AAU Expands Graduate , Continuing and Distance Education

AAU Expands Graduate , Continuing and Distance Education


·         Students to Resume Classes


Considering the need to increase skilled manpower in the country, the Addis Ababa University (AAU) said it has made a

significant change to expand graduate programs as well as continuing and distance education. Students who interrupted classes in April last year will resume classes after a week.


Briefing local journalists about the expansion, academic members of the university said that because the need to have trained

manpower is increasing from time to time, expanding graduate programs and reforming its structure to reach out to more people was necessary.


Speaking about the graduate expansion program, professor Yemane Berhane, Associate Vice President for Research and

Graduate Programs, said the country’s state of affairs, which can mostly be characterized by the increasing HIV/AIDS, poverty, high death rate, and unemployment rate, among others, necessitated the need for AAU changing its programs.


 "The demand for instructors in existing and newly opened higher learning institutions, demand for trained labor force in

technologically advancing world of work and the increasing public demand for higher learning to be a better competitor for

employment are also reasons for the expansion," Prof. Yemane said.


To facilitate the program, according to him, AAU is currently developing and revising the curricula, revising policy, regulations and procedures, negotiating with relevant partners and stakeholders to obtain the necessary resources and has extended the period of application for the 2002/3 post graduate program until September 2002, which its application deadline was originally set for March, Prof. Yemane added.


Explaining about the expansion of continuing and distance education programs, Professor Habtamu Zewde, Continuing Education Dean, said on his part that, with the help of its newly established ICT network, AAU would reach out to more people soon. The re-structuring move would also enable it deliver its programs wide and far to the target groups who could not attend the regular class sessions and those who live in the rural areas without the benefit of economic development. "AAU has revised its continuing and distance education programs with a vision statement that by no means time and distance would marginalize the teaching learning process," Prof. Habtamu said.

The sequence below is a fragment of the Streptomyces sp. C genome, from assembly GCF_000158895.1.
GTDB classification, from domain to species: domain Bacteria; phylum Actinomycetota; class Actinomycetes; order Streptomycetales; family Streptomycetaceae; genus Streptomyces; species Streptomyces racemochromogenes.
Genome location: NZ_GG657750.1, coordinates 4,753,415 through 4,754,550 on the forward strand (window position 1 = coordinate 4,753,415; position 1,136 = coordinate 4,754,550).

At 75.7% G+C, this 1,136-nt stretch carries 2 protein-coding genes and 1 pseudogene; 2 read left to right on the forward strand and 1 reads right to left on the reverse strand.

The major re-structure of the program is therefore, the formation of different units to deal with both the regular, extension and

distance education, according to him. "The extension program, distance education as well as in service programs have exclusive units to facilitate their activities," Prof. Habtamu said adding that all of the units would follow up all the programs they stand for.


Preparations have also been completed to train students with different ICT programs including BSc in computer science and

information technology both for teaching and non-teaching programs. Advanced level teachers would be the main beneficiaries of the program which takes two and three years duration of study for the full-time and part-time programs respectively. The program will be effective two weeks after, according to Prof. Habtamu.


Despite all these efforts, however, AAU is facing some threats, Prof. Habtamu added. "Globalization of education, competition

from private colleges both for teachers and students are some of the difficulties facing the university," he said. 


With regard to re-starting the terminated teaching-learning process due to the April 2001 crisis, the senate of the university has

announced times for all the students who interrupted classes in April.


Accordingly, 1st year students should register on Monday May 6, 2002 whereas 2nd year and above students should register

Monday, April 8, 2002. The class will end by the middle of June 2002, according to the schedule. All students will evacuate the campus between 20-24 July 2002.


Even though efforts have been exerted to re-schedule its academic calendar, according to Dr. Butte Gotu, AAU Associate Vice President for Academic Affairs, it will take additional four to five years to re-settle its academic calendar crisis.


Established around half a century back, AAU has currently 688 full time teaching staff of which 285 of them are lecturers, 216

assistance professors, 142 associate professors and 45 professors. More than 20,000 students are attending classes in regular,

extension and distance education programs. At present, the AAU has 21 degree and 20 diploma programs.